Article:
Each week, Paste reviews the most intriguing comic books, graphic novels, graphic memoirs and other illustrated books.
I’m not going to tell you that you can’t read The Hive, Charles Burns’s second in a trilogy of shorter comics volumes that began with X’ed Out two years ago, without having read its predecessor. In fact, it may almost be a better place to start than at the beginning because of the disorientation that results from doing so. Where X’ed Out set up its drifting between dream and reality in a more conventional fashion, beginning in our world and setting up clear visual and thematic echoes between it and the realm of the unconscious, The Hive is more unsettling. The first quarter works like nesting dolls of fantasy, adding both dreamworld comics and their “real world” counterparts to the mix, and as you’re jerked among the narratives, you can’t find your footing, an experience both nauseating and somewhat pleasurable. Burns seems to be exploring a theme about the function of visual fantasy, but it’s never obvious. He’s always been a genius at bringing out the gross side of the uncanny as he’s focused on the desires our superegos do their best to quash—a Stephen King who says the horror is in us, not outside us, and more horrifying for that—and this series is no exception. It will provoke both attraction and revulsion, often within the same panel, as well as a deeply felt sadness veering into depression, “the bad thing” David Foster Wallace wrote of. Intelligent, carefully crafted and emphatically not for everyone. (HB)
Drawn + Quarterly, 2012
More endearing than many of Tomine’s earlier works, this volume from Drawn + Quarterly collects his illustrations, many made for the New Yorker and all focusing on the city to which he moved about seven years ago. Informative but not overly rich notes in the back provide context for many but not all of the images, which reproduce beautifully and more than make up a nice portfolio. There are a few multi-panel strips in here, some of which are quite lovely, warmer and more vulnerable than I tend to think of Tomine as being. The one in which he circulates at the magazine’s holiday party, endlessly asking if people know where the coat check is to give himself a purpose, is glumly amusing. In some ways, it’s as if Tomine is turning into a Harvey Pekar who can draw, a professional complainer who manages to entertain as he bitches. A whole book of this attitude might get old, though, which is why it’s nice to have his drawings of Bob Pollard, Batman (drawn for Chip Kidd) and others in greater numbers. His sketches of people around New York are perhaps the greatest pleasure, far less polished than his finished work but more relatable because of it. The book’s not going to convert anyone, but it’s a good record of work that otherwise might have been merely ephemeral. (HB)
The term “by committee” has gradually become a death wish for quality in any creative space. Projects damned by this process tend to emerge from the marketing department, which uses numbers and brand equity as a skeleton for artificial story developments whose roles are secondary at best. By design, it’s an awful, inorganic way to build properties where a team of many dilutes the vision capable of one. For Marvel, its Avengers Vs. X-Men maxi-series falls victim to the worst of these trends. Five writers, four artists and two warring superhero teams with an accumulative roster of 40 does not a consistent story make. But hey, the idea of its two most popular creations beating the shit out of each other can’t be bad, right?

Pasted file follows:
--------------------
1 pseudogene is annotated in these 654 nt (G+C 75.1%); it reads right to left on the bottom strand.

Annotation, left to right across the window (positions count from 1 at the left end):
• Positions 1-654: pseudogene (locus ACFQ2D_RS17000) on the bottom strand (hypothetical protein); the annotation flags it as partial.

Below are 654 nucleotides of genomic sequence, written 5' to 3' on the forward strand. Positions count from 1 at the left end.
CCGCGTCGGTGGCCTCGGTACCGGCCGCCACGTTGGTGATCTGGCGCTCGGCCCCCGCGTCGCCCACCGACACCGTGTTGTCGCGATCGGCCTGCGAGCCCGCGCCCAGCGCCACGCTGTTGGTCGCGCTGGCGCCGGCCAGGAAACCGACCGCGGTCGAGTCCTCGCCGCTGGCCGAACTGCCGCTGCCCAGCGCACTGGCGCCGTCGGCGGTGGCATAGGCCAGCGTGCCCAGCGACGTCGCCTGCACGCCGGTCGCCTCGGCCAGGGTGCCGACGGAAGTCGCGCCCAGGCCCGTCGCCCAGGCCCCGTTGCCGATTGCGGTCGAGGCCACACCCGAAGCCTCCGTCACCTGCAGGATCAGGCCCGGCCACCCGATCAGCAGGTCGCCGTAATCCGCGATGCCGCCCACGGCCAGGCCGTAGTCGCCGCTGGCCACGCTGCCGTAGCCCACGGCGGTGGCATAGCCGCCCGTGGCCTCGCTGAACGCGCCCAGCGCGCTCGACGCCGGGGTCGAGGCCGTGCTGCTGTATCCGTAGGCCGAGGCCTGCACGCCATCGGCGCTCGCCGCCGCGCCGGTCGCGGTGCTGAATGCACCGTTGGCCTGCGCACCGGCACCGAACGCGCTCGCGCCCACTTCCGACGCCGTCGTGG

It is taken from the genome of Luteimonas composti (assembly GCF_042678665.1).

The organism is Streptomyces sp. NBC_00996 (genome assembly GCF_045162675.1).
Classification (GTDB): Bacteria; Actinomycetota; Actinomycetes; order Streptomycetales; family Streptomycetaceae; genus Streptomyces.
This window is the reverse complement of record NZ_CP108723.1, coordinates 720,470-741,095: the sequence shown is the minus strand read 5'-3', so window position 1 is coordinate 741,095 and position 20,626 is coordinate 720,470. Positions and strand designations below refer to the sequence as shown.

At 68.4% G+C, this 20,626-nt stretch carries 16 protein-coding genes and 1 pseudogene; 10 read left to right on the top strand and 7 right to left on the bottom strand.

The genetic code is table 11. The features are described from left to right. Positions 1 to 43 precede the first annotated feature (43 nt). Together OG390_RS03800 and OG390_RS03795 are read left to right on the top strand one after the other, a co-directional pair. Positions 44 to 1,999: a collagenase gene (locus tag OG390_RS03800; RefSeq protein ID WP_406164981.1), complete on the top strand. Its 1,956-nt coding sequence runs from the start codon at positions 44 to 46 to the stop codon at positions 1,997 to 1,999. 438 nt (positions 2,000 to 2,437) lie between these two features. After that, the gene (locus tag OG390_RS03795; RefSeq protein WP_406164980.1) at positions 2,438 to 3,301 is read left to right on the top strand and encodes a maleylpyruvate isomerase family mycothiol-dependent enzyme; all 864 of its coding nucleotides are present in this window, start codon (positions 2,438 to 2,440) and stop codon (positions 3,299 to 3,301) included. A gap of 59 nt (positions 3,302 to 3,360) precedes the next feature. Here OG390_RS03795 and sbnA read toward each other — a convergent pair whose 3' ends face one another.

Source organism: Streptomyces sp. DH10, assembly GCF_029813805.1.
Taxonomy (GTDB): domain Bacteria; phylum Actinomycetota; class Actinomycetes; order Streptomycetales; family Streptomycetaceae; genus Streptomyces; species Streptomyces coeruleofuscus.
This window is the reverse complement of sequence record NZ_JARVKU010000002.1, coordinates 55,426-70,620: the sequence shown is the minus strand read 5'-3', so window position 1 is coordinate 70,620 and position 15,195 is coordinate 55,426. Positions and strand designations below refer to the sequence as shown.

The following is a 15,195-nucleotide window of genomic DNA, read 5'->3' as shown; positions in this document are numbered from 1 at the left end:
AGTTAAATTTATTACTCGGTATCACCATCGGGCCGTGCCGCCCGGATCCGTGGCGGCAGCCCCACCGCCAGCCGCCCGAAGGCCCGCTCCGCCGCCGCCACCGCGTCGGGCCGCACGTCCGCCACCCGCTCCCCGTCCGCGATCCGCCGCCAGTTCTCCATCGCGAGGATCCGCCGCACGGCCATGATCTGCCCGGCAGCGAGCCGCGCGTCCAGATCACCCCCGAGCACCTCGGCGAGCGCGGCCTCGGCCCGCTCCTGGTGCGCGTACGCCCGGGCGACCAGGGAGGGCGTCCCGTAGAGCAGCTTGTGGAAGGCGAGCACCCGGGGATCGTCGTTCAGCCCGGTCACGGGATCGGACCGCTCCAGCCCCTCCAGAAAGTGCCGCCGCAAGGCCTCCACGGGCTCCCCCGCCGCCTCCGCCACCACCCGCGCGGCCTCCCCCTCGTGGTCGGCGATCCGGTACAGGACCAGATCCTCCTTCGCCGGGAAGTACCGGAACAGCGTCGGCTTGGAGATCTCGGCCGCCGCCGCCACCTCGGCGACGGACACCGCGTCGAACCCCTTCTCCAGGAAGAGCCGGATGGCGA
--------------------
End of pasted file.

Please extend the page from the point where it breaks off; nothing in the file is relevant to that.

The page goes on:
The plot follows a giant cosmic power-up called the Phoenix Force that turns a few X-Men into omniscient gods with disco makeovers. As the earth’s conservative line of do-good protectors, Captain America and the Avengers take offense at the commune of ultra-hippies who use their celestial flames to erase things like war and hunger. No joke. Giving credit where credit is due, the event transcends its reptile-brain premise by offering a few story twists to complicate matters. The fact that these developments are largely hollow does little to give this arc any impact, though.
Before we look at the dorky particulars, a giant SPOILER ALERT from here on out. The most jarring outcome of this battle comes when a power-drunk Cyclops incinerates his former mentor Charles Xavier. While his historical significance can’t be overemphasized, Xavier hasn’t had a prominent role in the Marvel Universe since Joss Whedon wrote him out of leadership in the “Dangerous” arc of Astonishing X-Men, let alone in this event. Allowing a semi-retired figurehead to die for some prescribed turning point is a cheap and irrelevant move. Equally lame, the final payoff is that the exorcised Phoenix Force allows mutants to propagate again, reversing a curse from former heroine-turned-villainess Scarlet Witch. The mystical particulars of mutant witches and intergalactic hellfire might be lost on me, but I have no clue how this math makes more mutants overnight. If they’d included a global intercom blaring Barry White, this development might have made more sense.
These faults are all the more regrettable, as issue nine is one of the best mainstream superhero comics of this year. In 19 pages, writer Jason Aaron beautifully distills the character of Spider-Man by pitting him against insane odds. Jokes and heartbreak abound. It’s a clear counter-point to what this series lacked: humanity. It seems that Marvel was so concerned with its marquee, market-share hook that logic and characterization were afterthoughts. As its main competition at DC raised the stakes with its relaunch and parent company Marvel is no doubt looking for its publishing division to capitalize on its film success, we can only hope that Marvel avoids these lame pyrotechnics and returns to the characters it has spent the last fifty years honing. (SE)